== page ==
Bile Acid Sequestrants

Bile acid sequestrants such as cholestyramine, colestipol, and colesevelam attach themselves to the bile acids in the intestine that contain cholesterol. The body then can get rid of the cholesterol in bowel movements rather than absorbing it.

These drugs, even in small doses, can lower LDL cholesterol a moderate amount – by up to 20% in many patients. Since these drugs lower cholesterol only a modest amount, they are often combined with satins for more effective treatment of high cholesterol.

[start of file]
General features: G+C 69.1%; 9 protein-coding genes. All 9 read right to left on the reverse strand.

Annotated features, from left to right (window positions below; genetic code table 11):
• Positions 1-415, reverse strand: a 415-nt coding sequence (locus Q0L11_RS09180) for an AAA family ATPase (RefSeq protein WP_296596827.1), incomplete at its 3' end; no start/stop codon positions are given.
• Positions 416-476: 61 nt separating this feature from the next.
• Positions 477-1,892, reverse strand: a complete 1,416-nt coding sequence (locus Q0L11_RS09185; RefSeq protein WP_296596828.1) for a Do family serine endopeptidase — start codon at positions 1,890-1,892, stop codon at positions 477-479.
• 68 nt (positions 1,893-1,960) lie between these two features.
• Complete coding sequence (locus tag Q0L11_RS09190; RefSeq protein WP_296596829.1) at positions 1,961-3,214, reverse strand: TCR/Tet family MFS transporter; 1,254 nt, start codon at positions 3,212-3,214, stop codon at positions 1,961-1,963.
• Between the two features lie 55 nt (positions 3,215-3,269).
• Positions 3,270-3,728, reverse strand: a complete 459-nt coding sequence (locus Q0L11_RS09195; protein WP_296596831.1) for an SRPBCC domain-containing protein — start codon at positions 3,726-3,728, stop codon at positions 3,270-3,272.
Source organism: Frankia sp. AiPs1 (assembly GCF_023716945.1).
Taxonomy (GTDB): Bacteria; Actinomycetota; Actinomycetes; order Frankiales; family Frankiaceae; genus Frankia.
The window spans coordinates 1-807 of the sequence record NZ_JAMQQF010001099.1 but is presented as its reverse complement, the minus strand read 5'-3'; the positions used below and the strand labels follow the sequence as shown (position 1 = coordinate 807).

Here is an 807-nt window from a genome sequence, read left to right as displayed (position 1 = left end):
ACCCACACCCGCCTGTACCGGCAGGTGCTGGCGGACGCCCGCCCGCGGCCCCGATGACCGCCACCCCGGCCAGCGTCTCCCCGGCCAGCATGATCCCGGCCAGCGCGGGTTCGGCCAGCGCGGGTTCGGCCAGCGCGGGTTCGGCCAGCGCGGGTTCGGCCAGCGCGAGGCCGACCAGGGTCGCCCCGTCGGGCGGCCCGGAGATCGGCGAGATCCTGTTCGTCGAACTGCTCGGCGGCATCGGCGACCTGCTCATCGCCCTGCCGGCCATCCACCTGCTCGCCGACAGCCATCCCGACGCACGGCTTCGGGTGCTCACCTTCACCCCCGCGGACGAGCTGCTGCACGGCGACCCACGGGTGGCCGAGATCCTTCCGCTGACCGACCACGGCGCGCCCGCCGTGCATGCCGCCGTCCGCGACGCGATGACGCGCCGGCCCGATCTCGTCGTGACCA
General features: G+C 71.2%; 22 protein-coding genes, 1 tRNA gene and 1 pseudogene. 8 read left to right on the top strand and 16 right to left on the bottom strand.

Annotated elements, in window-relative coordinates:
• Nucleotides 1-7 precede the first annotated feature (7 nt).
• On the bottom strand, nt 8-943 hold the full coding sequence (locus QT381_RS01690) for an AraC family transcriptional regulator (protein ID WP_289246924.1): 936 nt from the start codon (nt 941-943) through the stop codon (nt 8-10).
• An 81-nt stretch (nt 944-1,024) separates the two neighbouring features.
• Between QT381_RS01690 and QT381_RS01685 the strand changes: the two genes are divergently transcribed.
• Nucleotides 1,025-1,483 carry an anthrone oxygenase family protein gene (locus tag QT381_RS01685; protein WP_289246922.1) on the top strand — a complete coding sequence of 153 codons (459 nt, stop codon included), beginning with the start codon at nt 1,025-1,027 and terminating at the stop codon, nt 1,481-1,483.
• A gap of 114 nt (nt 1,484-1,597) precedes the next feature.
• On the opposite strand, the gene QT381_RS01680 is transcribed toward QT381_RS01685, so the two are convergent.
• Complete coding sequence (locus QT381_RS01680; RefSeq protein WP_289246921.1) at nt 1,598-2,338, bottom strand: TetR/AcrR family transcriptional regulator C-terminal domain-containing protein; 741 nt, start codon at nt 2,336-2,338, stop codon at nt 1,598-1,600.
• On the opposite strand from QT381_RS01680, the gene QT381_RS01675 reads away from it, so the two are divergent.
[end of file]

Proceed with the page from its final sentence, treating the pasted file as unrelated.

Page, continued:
If you take these drugs to lower your cholesterol, you must take them with water or fruit juice and with food. If you take other medication, you will have to be careful to take those medications one hour before or several hours after the acid bile sequestrants, as these cholesterol-lowering medications may affect how other drugs are absorbed by your body. Your doctor will have to advise you when to take your other medications to ensure that these cholesterol medications do not affect your treatment of other health conditions.

Usually, bile acid sequestrates are prescribed in doses meant to be taken once or twice a day. If you take these cholesterol-lowering medications, you need to drink plenty of water, as many patients experience unpleasant symptoms such as gas, nausea, constipation, and feeling of bloating when taking bile acid sequestrants